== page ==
Really, we have to learn from the past going forward. Before incorporating a “modern lifestyle” people used to build their homes – in fact, entire towns – by using materials they found within that particular environment. But as modern conveniences made it easier to adapt the environment to buildings rather than buildings to the environment – like a desert to an oasis – it ignored the effects these would have on the natural surroundings.
One great local example of how natural material was used is our own Crescenta Valley stone houses. Unfortunately many of them have been torn down so more “modern” structures could be built without any thought as to why the original structures were made of stone in the first place.
La Crescenta is affectionately called “Rock Crescenta” because you cannot dig into the ground without hitting rocks – lots and lots of rocks. Instead of plowing all of them out, builders of the past used these rocks to create unusual and creative houses and buildings. One of these buildings that still stands is St. Luke’s of the Mountain Episcopal Church on the corner of Rosemont Avenue and Foothill Boulevard. The church was built in 1924, as was the former Fire Station 19, now the Fire House youth center, which is part of the St. Luke’s property. These buildings were built of stones from the surrounding area. In fact, as the story goes, S. Seymour Thomas, an American artist who made La Crescenta his home, worked with the community to build the Episcopal church. He sat across the street from where the church is now and painted his design of a stone church. He, along with others, gathered rocks and boulders from the surrounding area – mostly from Angeles National Forest – and used them to build the church.
Due to the walls of the church and the youth center being made of natural stone, they are thick and offer amazing insulation to keep the buildings cool in the summer and warm in the winter. These buildings still need air conditioning and heating for our modern expectations but the natural sustainable insulation is appreciated as the utilities are used at a moderate level even on the hottest, or coldest, days.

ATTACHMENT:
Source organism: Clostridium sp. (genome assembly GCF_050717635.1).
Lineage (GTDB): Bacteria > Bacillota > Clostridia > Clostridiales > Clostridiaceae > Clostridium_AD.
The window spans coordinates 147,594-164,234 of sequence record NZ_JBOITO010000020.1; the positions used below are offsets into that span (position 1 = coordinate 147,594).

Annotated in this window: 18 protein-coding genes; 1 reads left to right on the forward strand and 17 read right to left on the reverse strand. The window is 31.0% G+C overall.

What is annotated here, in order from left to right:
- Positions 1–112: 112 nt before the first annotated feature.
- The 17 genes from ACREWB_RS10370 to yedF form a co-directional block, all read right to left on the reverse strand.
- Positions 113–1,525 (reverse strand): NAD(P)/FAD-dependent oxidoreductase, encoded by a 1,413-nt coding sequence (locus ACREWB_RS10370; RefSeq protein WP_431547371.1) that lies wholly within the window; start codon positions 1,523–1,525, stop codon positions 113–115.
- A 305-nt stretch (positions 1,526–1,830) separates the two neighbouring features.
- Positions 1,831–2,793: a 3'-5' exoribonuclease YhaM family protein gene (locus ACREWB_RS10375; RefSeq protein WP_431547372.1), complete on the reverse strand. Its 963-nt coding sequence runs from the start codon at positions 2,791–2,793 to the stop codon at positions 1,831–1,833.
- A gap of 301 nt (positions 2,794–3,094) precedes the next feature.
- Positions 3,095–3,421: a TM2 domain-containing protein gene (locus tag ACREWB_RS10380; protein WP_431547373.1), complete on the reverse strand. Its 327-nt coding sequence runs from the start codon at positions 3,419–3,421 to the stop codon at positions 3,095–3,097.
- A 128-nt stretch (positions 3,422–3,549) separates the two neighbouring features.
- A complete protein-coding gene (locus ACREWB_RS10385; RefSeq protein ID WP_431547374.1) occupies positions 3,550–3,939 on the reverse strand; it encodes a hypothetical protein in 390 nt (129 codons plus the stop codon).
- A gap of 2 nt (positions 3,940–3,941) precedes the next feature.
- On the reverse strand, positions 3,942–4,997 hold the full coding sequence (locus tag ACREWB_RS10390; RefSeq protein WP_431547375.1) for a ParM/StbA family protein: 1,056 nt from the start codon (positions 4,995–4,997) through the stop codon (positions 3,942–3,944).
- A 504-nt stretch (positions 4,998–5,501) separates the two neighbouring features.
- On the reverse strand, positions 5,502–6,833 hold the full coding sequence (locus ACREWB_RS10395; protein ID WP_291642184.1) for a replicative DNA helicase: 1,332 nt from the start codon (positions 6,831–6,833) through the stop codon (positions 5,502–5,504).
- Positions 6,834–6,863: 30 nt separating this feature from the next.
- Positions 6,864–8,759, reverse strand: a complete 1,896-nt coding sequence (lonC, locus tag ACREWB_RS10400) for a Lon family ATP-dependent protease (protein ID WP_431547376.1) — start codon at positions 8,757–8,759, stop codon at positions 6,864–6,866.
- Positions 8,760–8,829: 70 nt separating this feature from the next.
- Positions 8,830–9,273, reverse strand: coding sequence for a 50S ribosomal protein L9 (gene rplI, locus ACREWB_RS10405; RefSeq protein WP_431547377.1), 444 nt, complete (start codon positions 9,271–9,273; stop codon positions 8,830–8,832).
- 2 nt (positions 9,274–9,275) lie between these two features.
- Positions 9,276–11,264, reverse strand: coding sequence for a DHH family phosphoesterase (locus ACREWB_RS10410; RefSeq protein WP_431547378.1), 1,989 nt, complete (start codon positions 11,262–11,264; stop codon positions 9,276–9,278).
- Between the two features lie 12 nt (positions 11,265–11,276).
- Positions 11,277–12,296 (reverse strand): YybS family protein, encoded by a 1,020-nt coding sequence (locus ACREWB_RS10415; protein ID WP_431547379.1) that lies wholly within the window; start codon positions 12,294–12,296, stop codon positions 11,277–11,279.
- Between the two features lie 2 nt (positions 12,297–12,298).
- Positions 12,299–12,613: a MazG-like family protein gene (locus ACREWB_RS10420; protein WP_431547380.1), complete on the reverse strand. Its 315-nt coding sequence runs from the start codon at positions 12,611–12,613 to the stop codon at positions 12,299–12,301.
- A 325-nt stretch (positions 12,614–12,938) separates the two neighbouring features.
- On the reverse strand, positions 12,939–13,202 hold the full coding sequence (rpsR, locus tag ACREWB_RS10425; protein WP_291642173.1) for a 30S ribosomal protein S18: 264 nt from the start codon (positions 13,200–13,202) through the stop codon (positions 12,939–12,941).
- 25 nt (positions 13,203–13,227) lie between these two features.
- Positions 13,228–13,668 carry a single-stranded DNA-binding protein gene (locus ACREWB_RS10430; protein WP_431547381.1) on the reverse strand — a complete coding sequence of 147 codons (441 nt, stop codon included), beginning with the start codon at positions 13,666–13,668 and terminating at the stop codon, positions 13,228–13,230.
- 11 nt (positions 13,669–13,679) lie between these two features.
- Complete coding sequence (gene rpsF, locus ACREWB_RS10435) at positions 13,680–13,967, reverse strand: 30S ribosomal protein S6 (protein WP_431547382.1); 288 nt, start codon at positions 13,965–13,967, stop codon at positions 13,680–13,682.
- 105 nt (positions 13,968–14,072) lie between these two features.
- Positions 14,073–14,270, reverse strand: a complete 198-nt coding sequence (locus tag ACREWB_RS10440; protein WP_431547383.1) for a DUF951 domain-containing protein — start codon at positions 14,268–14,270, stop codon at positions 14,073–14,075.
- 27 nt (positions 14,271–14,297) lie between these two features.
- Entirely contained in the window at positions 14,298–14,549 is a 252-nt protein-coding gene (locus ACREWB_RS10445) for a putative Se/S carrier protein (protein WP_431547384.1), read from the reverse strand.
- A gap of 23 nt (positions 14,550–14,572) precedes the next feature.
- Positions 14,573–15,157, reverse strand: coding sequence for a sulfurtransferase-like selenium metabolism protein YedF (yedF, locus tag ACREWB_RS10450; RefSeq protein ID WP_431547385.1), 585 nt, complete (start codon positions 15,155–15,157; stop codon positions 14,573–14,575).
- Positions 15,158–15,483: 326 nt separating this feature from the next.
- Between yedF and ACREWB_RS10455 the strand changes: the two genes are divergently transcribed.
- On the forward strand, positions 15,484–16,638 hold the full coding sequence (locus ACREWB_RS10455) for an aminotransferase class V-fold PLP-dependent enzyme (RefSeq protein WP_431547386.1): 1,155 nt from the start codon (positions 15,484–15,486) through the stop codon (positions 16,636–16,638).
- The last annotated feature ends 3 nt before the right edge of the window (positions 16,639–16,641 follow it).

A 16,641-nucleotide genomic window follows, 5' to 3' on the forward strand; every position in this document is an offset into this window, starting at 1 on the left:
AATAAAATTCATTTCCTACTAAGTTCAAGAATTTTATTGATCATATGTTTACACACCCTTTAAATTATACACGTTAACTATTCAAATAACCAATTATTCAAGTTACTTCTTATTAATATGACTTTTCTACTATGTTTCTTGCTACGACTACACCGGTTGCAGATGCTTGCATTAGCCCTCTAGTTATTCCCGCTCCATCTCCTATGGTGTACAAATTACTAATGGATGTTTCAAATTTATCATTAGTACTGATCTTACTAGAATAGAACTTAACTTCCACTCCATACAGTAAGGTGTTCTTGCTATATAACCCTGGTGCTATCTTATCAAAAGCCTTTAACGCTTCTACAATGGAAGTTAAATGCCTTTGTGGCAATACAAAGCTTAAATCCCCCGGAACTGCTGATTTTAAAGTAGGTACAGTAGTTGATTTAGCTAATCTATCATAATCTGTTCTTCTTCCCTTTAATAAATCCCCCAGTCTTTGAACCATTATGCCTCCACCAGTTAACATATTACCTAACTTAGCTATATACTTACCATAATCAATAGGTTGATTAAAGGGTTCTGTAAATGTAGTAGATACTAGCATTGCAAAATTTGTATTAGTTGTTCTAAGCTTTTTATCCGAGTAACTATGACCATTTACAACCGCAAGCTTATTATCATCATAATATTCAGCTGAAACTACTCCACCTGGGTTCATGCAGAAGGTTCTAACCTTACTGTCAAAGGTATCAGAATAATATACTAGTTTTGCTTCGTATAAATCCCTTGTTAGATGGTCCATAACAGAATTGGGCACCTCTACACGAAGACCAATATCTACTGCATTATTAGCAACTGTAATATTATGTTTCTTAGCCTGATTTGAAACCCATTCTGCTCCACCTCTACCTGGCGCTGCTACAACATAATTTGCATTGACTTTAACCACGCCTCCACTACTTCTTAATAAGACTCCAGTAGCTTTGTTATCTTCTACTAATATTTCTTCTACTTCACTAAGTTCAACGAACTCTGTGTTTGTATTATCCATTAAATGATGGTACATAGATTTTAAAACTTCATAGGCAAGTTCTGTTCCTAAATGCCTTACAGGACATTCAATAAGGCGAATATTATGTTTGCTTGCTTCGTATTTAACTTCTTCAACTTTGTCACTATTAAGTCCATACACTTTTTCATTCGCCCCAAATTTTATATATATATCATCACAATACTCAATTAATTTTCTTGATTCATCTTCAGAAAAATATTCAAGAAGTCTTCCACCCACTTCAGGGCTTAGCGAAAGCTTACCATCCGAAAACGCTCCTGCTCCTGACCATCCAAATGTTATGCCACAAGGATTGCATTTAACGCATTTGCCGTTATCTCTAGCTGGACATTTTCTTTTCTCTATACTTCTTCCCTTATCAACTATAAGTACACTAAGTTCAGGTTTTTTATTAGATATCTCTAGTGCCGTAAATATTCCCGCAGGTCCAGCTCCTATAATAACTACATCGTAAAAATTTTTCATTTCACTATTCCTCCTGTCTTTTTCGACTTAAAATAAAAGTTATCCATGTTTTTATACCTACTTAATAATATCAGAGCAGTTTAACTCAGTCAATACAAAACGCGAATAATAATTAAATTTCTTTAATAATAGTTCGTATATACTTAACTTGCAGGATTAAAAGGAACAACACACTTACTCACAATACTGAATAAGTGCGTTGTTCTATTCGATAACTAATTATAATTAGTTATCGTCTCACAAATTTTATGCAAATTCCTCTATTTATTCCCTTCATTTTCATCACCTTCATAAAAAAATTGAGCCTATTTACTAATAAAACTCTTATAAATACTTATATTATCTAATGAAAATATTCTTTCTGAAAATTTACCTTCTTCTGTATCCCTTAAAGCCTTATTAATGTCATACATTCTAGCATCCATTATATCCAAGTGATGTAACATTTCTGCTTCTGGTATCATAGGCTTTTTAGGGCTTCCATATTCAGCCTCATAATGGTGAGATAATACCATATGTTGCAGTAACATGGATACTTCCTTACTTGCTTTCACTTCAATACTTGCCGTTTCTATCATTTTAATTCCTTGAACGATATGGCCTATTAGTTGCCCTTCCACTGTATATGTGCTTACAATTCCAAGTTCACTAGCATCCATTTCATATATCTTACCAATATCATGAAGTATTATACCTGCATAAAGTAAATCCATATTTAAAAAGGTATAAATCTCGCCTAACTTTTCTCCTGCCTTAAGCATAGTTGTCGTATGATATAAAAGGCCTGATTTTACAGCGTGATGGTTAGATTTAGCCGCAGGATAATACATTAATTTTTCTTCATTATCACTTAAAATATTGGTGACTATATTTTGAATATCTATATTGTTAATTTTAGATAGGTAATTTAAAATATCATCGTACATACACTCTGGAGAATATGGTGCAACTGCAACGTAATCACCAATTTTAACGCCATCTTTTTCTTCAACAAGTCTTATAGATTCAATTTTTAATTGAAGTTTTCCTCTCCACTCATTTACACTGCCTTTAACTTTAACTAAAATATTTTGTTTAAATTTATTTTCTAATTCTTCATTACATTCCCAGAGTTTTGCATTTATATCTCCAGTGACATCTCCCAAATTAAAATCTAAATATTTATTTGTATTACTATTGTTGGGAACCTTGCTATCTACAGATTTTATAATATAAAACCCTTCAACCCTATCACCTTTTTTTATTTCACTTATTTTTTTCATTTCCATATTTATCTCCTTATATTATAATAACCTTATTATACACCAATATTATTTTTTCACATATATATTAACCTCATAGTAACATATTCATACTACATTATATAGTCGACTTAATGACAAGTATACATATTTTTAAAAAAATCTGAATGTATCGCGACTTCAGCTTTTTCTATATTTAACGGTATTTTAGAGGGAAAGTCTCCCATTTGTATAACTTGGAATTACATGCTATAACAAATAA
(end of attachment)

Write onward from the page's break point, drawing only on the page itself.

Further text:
These historical lessons may be the only way to move forward though our resources are dwindling. When I see buildings being developed I realize this housing is needed but I also see lots of windows facing the rising and setting sun, balconies that cannot be used during the day because there are no awnings and trees and natural vegetation being incorporated into the design as an afterthought. So it seems, as my great grandma used to say, we are “robbing Peter to pay Paul.” We are creating more housing but at a cost to our environment by putting a strain on our resources. We don’t need to stop building; what we need is to change the way we look at new development.
Fall in Southern California is like none other because we never know what the weather will bring. There are times when October sees cooler and almost crisp temperatures, then goes up to the high 80s … all of that can happen within a few hours. So get ready for our roller coaster fall weather to continue.
Today, Thursday, we will see temperatures with highs in the low 80s and lows in the 60s. There may be wind gusts up to 20 mph. Friday the high is expected to be in the upper 70s and the lows in the mid 50s. Then on Saturday and Sunday we are back up in the 80s.
There does not appear to be any rain in the next seven days, according to NOAA.